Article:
Winning the Game of Thrones Like a Girl

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“When you play the game of thrones, you win or you die. There is no middle ground.”
–Cersei Lannister

 

Now that the ships have set sail, the wildfire has settled, and winter has come, it’s time to see who is still left playing the game of thrones.

The days of testosterone-fueled warmongering are long past. Instead, at the end of Season 6, the queens reign, stronger than ever. With ingenuity and decisiveness, the women are here: Queen Cersei (Lena Headey), ruling on the Iron Throne; Queen Daenerys (Emilia Clarke), crossing the sea with her three dragons along with Yara (Gemma Whelan); the exiled Queen of the Salt Throne; and the Sand Snakes, led by Ellaria (Indira Varma), taking over in Dorne. Arya (Maisie Williams) has returned to Westeros, crossing names off her list; Brienne (Gwendoline Christie) has finally fulfilled her promise to Catelyn Stark (Michelle Fairley) to protect Sansa (Sophie Turner); and Sansa, in turn, is the catalyst without whom the battle for Winterfell would have failed horribly.

In a world where characters’ lives are notoriously short-lived and power dynamics shift hands all too easily, what is remarkable about this season of Game of Thrones is not what has happened, but who was responsible. To state the obvious: this season, women have orchestrated or enacted nearly every major plot point. With its widespread and atypical surge of female authority on all fronts, Season 6 comes across as an overcompensating apology for the damaging portrayal and treatment endured by the show’s female characters for the past five years.

In this game (of thrones, that is), the women now outnumber the men. In fact, where before five Kings vied for the Throne, now only two leading male players might have their hat in the ring: Jon Snow (Kit Harington) and Petyr Baelish (Aiden Gillen).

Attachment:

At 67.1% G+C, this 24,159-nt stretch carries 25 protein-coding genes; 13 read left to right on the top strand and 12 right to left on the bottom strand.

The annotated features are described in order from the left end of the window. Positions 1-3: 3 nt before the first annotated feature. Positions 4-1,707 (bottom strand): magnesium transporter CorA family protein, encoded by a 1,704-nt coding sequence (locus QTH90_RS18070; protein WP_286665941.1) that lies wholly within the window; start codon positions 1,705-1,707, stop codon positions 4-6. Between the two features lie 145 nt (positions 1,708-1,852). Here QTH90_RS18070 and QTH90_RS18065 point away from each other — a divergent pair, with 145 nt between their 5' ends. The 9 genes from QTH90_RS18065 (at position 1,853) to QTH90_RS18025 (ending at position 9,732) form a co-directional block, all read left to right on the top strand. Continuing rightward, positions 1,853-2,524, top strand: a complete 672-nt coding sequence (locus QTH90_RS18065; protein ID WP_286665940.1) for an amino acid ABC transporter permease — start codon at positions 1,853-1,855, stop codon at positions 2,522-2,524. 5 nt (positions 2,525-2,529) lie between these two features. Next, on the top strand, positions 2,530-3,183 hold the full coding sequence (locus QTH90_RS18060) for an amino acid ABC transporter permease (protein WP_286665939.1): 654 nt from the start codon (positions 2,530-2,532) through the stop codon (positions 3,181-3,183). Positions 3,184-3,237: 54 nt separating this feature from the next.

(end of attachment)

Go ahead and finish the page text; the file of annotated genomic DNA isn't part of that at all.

Even the baddies have been removed: the Boltons (Michael McElhatton and Iwan Rheon) have been thrown to the dogs; Terminator-style, Waif (Faye Marsay) has been exterminated, while Lord Greyjoy (Patrick Malahide) took a spill over an unnecessarily precarious rope bridge. The only villain left is the Night King (Richard Brake), but he has long lurked on the outskirts of the main action, so his story arc probably won’t come to fruition until the very end anyhow.

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Rewind five seasons. It’s no secret Game of Thrones has a history of sexual violence against women: Jamie Lannister’s (Nikolaj Coster-Waldau) controversial sex scene with his sister Cersei, Sansa Stark’s brutal rape scene, the mass quantities of women in brothels, and the abuse and belittlement of women in general. Until now, mainstream discussions regarding female characters have revolved around their minimization to sexual objects (excluding Daenerys’s storyline, as she was able to break out early on and reject an imposed classification as sex object), and much of the series’ criticism concentrated on its sexist plots and disappointingly weak female characters. Add in the laughably lopsided number of women’s partial and full-frontal nude scenes, and it is no wonder women became placeholder characters, necessary only for their relationships with men.